From my own limited perspective, that’s certainly true. I’ve read The Stranger, his connection to Sartre rang a bell. I knew Camus was Algerian by birth with a brooding Bogart look about him, a cigarette always between his lips. Basically, I had an almost cartoonish image of a bright existentialist thinker, if you will.

The talk (and I’m sure even more so the book, once I finish) set me straight on a lot of points (not least of which is that Camus rejected the label of existentialist and had a falling out with Sartre that would have implications for the rest of his life).

So it’s a bit of an existential faux pas this week, but wow, just how could I have forgotten Camus? And living in France, no less!

One of the most potent feelings I’ve had to contend with in France is that of being an outsider. I have lived in other countries (I studied in Ghana and Mexico), yet never experienced the ‘foreign feeling’ as much as I have here.

I even wrote a long essay recently about being a foreigner in France and the society’s (non)discussion of race (yes, I do sometimes tackle more serious topics). And yet I’d been ignoring Camus, the classic writer of alienation! (Better that I didn’t think about him too much while I was writing my essay, though. I probably would have put my pen down otherwise, realizing my own attempts futile).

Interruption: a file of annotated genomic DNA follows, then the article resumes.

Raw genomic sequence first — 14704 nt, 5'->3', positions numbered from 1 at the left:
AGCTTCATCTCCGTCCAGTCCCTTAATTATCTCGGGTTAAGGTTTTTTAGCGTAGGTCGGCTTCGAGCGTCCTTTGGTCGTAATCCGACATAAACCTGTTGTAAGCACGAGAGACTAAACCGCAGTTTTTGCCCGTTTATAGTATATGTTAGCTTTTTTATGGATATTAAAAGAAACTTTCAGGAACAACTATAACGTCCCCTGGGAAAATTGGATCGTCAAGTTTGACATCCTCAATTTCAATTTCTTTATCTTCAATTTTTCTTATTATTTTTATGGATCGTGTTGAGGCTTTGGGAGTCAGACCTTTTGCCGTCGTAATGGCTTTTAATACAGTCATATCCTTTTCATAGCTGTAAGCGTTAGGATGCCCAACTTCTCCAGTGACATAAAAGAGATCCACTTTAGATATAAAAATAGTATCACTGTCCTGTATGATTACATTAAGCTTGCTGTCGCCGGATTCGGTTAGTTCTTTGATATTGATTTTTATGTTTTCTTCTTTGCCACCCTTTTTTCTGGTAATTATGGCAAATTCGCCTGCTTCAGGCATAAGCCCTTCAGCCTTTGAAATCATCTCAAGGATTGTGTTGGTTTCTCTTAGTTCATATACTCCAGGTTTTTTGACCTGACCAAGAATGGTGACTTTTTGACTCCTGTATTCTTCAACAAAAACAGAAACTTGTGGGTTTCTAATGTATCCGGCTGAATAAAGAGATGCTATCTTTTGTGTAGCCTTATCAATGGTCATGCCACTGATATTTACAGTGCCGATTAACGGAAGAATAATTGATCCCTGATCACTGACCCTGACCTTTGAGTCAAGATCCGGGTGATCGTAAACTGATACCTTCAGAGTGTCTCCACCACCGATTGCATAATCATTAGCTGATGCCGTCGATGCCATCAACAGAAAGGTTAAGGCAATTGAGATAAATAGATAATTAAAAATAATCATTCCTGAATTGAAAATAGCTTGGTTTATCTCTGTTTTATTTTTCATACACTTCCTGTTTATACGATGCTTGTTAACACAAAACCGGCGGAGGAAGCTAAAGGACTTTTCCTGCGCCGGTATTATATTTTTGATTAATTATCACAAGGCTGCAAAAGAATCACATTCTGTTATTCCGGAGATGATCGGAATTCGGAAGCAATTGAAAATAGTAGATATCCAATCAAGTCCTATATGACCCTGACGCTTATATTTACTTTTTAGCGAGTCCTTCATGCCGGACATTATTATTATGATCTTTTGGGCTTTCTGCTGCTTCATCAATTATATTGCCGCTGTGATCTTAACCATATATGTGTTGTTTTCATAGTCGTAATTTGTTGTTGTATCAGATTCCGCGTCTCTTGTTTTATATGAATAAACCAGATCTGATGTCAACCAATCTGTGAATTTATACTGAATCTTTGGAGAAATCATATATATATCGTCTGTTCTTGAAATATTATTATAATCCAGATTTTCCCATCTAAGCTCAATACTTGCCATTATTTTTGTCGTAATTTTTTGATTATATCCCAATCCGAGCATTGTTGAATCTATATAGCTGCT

Albert Camus street, Guadalajara, Jalisco, Mexico 7993 (Albert Camus Street in Guadalajara, Mexico, where I studied in the late ’90s)

I wonder what I’d make of Camus’ work now. Would it resonate with me more now that I have lived here? I might even be able to read them in the original French. (Though I have some perhaps surprising thoughts on translation vs version originale. Maybe for another post).

Near the end of the evening’s event, when the floor was open to questions, the older man behind me rose, and as he put it, “revealed” himself. He was William Jay Smith, a celebrated poet and teacher, and one time Poet Laureate to the Library of Congress. (Geez, as if I wasn’t already feeling like the riff-raff).

With tears in his eyes he recounted having met Camus and vouched for his integrity. (One of the most fascinating parts of the talk was the discussion about the rejection Camus suffered after initial fame. It’s only been recently in France – and Algeria – that he’s seen his reputation revived again. Even his own countries forgot him, in a way).

So, a moving and stimulating evening all around. I waited awkwardly to have Hawes sign my book – all the literati were now talking amongst themselves – and then she finally turned to me.

“Ah, I kept looking at you while I was speaking,” she said. “You have such a nice face.”